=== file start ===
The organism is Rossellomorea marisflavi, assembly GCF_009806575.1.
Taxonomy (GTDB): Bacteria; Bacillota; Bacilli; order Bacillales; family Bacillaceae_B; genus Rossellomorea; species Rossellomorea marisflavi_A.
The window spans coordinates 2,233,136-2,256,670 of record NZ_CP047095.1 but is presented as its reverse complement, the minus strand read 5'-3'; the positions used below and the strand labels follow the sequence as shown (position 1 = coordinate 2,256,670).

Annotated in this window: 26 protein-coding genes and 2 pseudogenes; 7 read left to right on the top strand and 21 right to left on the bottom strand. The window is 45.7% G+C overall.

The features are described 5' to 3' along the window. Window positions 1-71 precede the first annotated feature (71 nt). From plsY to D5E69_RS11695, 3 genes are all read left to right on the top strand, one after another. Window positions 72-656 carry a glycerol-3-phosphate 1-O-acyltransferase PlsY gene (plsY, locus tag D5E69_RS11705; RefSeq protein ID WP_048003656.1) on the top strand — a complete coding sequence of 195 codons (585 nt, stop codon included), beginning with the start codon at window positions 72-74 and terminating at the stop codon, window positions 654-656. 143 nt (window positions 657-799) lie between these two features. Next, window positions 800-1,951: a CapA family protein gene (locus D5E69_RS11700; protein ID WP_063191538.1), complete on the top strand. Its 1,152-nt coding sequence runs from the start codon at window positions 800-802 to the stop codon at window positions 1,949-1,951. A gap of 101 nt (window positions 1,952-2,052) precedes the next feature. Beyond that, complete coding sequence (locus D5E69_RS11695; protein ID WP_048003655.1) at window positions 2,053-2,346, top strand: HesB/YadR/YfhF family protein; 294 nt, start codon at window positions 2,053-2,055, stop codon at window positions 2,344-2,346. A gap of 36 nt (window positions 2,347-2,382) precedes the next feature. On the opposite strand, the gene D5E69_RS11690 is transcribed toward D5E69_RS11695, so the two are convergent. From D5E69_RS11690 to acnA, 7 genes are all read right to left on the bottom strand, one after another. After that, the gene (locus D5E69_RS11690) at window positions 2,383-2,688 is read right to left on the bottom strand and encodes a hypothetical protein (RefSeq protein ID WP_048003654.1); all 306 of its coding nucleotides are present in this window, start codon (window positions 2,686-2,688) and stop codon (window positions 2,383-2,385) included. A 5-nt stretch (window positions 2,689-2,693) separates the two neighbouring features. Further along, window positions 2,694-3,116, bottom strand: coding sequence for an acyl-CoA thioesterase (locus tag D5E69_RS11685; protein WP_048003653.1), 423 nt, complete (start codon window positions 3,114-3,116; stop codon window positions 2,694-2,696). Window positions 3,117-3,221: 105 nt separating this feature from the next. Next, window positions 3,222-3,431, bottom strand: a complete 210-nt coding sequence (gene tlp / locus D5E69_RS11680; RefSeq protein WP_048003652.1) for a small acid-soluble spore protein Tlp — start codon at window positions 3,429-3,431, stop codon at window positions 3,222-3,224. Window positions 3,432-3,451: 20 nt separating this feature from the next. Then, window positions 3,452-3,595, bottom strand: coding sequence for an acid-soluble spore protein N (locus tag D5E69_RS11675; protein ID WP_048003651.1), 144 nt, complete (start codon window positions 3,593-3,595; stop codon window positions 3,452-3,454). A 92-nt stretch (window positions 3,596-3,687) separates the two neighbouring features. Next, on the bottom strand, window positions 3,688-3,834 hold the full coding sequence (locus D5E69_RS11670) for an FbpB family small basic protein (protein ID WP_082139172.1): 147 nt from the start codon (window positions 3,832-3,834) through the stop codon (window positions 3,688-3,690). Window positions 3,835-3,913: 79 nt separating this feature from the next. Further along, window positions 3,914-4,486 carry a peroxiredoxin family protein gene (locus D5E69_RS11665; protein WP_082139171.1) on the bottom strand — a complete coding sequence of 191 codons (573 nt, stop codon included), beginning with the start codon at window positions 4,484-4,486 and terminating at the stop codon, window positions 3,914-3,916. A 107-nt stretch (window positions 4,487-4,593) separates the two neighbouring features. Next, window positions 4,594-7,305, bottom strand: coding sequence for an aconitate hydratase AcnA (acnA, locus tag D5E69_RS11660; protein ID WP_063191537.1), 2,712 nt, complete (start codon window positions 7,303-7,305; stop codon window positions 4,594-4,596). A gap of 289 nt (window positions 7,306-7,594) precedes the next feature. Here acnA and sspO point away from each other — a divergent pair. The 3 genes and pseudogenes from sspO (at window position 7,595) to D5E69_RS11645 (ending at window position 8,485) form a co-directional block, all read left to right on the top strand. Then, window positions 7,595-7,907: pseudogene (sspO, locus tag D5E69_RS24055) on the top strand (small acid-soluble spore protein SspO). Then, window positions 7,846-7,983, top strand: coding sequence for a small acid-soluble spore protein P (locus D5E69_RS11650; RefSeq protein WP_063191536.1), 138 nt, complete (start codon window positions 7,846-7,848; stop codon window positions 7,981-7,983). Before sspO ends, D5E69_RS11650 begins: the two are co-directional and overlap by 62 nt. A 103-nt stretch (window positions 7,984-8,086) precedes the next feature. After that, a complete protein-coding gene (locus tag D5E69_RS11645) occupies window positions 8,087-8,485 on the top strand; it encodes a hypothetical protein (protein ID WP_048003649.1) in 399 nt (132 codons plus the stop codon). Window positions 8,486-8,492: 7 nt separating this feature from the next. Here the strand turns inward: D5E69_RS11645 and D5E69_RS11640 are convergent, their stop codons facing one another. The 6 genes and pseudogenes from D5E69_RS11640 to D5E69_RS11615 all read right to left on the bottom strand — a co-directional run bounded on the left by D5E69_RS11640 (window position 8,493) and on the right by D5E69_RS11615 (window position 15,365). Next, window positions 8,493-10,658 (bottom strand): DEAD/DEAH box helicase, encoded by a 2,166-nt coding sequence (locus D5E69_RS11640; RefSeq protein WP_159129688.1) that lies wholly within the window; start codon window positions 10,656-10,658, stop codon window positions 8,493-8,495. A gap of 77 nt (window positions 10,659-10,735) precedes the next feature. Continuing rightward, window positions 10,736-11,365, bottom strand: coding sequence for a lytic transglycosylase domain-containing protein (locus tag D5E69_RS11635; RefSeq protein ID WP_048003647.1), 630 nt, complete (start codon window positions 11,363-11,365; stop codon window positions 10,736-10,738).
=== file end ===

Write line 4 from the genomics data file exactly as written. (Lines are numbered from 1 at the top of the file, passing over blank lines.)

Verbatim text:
Annotated in this window: 26 protein-coding genes and 2 pseudogenes; 7 read left to right on the top strand and 21 right to left on the bottom strand. The window is 45.7% G+C overall.